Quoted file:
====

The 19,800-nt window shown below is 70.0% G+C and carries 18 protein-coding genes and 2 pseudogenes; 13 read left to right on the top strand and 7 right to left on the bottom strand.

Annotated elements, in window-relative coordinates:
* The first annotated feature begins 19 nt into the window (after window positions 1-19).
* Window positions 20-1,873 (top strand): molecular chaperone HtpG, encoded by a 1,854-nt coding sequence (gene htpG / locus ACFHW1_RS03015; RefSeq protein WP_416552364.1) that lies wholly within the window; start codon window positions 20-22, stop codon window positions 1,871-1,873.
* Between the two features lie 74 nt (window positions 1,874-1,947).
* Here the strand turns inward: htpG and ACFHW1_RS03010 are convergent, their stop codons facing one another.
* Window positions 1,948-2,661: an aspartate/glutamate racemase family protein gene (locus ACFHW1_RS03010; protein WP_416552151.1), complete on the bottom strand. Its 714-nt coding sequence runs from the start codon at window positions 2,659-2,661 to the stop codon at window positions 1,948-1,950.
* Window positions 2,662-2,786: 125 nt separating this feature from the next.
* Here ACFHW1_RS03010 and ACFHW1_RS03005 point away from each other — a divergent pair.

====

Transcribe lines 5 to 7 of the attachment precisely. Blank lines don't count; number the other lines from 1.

* Between the two features lie 74 nt (window positions 1,874-1,947).
* Here the strand turns inward: htpG and ACFHW1_RS03010 are convergent, their stop codons facing one another.
* Window positions 1,948-2,661: an aspartate/glutamate racemase family protein gene (locus ACFHW1_RS03010; protein WP_416552151.1), complete on the bottom strand. Its 714-nt coding sequence runs from the start codon at window positions 2,659-2,661 to the stop codon at window positions 1,948-1,950.